Strategy for the weak-willed environmentalist
The standard advice for anyone wishing to reduce their energy consumption tends to include turning off the lights, walking instead of driving and turning down the heat.
Turning off the lights when I’m not in the room? Check. That one’s pretty easy. Walking everywhere? Wearing five sweaters all winter long? … Fail and fail. Some days I can do it. But on others, it just ain’t gonna happen. Excuses are just too easy to come by: My ice cream will melt by the time I walk home or I can only fit so many sweaters on top of each other.
The bad news: I’m wasting energy, and so are a lot of other people, some of whom are even less environmentally conscious and far less prone to sacrifice in the name of Mother Nature.
The good news: We can all conserve more energy with one-time choices than we can with total behavioral changes. Saving the planet is really more about using better technology, researchers are saying, than it is about giving up our comforts.
Carpooling to work with one other person, for instance, saves about a quarter of the energy that can be saved by driving a more efficient car. When it comes to keeping the house warm in the winter, we would use 5 percent less energy than we would otherwise use if we improved attic insulation, versus the less than 3 percent saved just by turning down the thermostat every day. New CFL light bulbs can save 4 percent, whereas turning off old bulbs each night will only save half of one percent of the energy otherwise needed. In other words, using more efficient technologies reduces our carbon footprint much more effectively than just using old technologies less.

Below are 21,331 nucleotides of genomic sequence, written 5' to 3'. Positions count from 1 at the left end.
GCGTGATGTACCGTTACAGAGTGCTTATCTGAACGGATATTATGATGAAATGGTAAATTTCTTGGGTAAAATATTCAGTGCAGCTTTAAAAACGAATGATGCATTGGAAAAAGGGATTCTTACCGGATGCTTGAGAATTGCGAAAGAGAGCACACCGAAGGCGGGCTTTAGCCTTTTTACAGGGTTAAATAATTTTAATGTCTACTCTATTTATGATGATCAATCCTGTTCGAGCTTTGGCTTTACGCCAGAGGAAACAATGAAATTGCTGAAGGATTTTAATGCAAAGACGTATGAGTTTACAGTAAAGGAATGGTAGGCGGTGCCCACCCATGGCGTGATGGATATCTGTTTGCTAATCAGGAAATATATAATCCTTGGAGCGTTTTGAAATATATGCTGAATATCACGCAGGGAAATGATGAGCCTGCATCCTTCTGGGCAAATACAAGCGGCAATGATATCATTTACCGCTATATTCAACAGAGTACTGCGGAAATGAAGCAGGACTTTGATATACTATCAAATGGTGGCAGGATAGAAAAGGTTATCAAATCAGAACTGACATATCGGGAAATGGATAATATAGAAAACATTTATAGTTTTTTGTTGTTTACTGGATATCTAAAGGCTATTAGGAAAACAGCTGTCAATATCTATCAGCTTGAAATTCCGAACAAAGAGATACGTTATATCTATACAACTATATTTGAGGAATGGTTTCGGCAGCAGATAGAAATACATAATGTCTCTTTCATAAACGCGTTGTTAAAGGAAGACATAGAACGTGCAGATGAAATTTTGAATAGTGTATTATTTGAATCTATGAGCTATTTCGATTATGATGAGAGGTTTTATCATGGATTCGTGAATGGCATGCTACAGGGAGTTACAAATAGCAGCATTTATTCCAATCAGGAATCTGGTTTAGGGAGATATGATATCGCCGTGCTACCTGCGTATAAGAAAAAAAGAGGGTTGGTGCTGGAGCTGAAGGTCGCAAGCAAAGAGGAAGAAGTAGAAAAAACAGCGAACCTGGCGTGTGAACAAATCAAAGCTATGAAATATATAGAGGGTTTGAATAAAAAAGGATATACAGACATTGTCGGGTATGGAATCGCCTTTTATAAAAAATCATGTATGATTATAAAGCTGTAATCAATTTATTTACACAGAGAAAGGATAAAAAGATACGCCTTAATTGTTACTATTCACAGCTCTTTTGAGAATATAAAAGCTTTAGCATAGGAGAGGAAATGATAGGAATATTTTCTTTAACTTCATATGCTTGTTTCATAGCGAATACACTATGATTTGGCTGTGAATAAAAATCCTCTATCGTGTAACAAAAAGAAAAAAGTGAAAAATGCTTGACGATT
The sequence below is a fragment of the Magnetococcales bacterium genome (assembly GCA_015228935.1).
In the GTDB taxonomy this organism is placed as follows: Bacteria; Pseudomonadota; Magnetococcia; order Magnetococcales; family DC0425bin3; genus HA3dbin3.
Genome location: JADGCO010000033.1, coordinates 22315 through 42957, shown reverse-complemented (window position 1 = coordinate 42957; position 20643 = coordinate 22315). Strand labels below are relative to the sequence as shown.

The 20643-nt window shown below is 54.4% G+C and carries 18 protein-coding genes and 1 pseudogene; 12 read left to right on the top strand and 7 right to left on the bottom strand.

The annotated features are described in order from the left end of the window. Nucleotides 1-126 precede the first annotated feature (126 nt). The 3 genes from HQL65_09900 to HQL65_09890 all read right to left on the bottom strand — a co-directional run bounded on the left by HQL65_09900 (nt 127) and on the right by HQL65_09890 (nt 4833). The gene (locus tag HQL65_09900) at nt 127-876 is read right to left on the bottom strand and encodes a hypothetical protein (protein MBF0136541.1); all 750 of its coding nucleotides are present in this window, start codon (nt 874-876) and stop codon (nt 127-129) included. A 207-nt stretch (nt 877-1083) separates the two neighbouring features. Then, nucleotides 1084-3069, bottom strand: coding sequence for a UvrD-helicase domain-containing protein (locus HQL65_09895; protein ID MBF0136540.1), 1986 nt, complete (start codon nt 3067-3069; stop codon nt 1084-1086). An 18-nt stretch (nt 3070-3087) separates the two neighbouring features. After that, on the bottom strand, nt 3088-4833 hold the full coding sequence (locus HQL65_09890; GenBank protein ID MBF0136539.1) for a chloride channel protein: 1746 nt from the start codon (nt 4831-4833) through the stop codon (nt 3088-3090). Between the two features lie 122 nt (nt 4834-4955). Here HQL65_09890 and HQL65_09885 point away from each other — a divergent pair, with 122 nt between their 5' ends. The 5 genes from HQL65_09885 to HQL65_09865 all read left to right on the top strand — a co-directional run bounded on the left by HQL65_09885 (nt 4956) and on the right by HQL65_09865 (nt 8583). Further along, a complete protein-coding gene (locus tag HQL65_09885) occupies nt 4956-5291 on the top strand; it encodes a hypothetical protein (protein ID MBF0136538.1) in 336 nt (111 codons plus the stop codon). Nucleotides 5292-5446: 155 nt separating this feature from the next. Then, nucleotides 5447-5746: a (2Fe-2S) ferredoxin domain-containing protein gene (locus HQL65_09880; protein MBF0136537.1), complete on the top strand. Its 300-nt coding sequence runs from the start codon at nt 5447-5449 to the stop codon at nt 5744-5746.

Unfortunately, the word isn't getting across, and those who are inclined to take only one or two steps, fail to take the right ones.
While weatherizing the house or buying a hybrid car can cost money, such actions come with a major plus – they only require easy, one-time changes in behavior (most of the time there are savings in the long-run, too, as the electric bills are lower). Curtailing our driving or turning up the temperature on the air conditioner, on the other hand, require constant psychological willpower. Do I really want to sweat profusely in my hot home when I get back from work? Do I really want to ride my bicycle to the market through the rain? Kudos to all those who are able to say “yes,” but I’m pretty sure my answer will probably be “no” on an unfortunately regular basis.
So, to make up for my willpower shortcomings – which I will continue to try overcoming, I’ve decided to adopt just one hard and fast rule: Pick the best technology.